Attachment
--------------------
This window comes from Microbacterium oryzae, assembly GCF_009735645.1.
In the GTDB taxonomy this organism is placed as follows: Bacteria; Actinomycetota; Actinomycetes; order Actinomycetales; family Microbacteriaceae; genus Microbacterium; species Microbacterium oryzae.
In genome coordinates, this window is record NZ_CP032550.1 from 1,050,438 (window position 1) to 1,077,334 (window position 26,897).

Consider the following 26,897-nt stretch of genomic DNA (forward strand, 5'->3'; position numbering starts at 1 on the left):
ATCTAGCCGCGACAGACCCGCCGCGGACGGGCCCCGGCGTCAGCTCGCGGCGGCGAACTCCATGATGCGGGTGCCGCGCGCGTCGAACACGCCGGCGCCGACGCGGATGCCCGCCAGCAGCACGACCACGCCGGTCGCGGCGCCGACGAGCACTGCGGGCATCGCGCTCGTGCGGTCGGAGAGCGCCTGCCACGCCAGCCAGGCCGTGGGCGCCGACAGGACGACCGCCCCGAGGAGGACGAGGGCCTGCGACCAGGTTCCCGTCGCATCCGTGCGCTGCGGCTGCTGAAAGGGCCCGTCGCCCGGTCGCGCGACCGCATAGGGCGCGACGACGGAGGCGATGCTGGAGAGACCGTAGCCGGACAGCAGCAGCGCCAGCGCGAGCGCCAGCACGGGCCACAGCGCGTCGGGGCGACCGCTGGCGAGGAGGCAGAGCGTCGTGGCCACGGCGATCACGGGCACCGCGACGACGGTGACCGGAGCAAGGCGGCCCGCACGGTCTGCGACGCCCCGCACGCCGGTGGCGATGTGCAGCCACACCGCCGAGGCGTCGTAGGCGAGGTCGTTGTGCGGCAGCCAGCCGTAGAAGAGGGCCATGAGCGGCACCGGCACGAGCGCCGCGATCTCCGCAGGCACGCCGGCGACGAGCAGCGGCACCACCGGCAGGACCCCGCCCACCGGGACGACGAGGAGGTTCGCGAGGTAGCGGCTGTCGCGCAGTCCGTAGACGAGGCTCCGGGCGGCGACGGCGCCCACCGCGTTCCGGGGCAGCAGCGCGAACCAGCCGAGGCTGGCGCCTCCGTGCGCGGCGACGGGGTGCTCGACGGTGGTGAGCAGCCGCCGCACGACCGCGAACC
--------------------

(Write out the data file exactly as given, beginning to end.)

This window comes from Microbacterium oryzae, assembly GCF_009735645.1.
In the GTDB taxonomy this organism is placed as follows: Bacteria; Actinomycetota; Actinomycetes; order Actinomycetales; family Microbacteriaceae; genus Microbacterium; species Microbacterium oryzae.
In genome coordinates, this window is record NZ_CP032550.1 from 1,050,438 (window position 1) to 1,077,334 (window position 26,897).

Consider the following 26,897-nt stretch of genomic DNA (forward strand, 5'->3'; position numbering starts at 1 on the left):
ATCTAGCCGCGACAGACCCGCCGCGGACGGGCCCCGGCGTCAGCTCGCGGCGGCGAACTCCATGATGCGGGTGCCGCGCGCGTCGAACACGCCGGCGCCGACGCGGATGCCCGCCAGCAGCACGACCACGCCGGTCGCGGCGCCGACGAGCACTGCGGGCATCGCGCTCGTGCGGTCGGAGAGCGCCTGCCACGCCAGCCAGGCCGTGGGCGCCGACAGGACGACCGCCCCGAGGAGGACGAGGGCCTGCGACCAGGTTCCCGTCGCATCCGTGCGCTGCGGCTGCTGAAAGGGCCCGTCGCCCGGTCGCGCGACCGCATAGGGCGCGACGACGGAGGCGATGCTGGAGAGACCGTAGCCGGACAGCAGCAGCGCCAGCGCGAGCGCCAGCACGGGCCACAGCGCGTCGGGGCGACCGCTGGCGAGGAGGCAGAGCGTCGTGGCCACGGCGATCACGGGCACCGCGACGACGGTGACCGGAGCAAGGCGGCCCGCACGGTCTGCGACGCCCCGCACGCCGGTGGCGATGTGCAGCCACACCGCCGAGGCGTCGTAGGCGAGGTCGTTGTGCGGCAGCCAGCCGTAGAAGAGGGCCATGAGCGGCACCGGCACGAGCGCCGCGATCTCCGCAGGCACGCCGGCGACGAGCAGCGGCACCACCGGCAGGACCCCGCCCACCGGGACGACGAGGAGGTTCGCGAGGTAGCGGCTGTCGCGCAGTCCGTAGACGAGGCTCCGGGCGGCGACGGCGCCCACCGCGTTCCGGGGCAGCAGCGCGAACCAGCCGAGGCTGGCGCCTCCGTGCGCGGCGACGGGGTGCTCGACGGTGGTGAGCAGCCGCCGCACGACCGCGAACC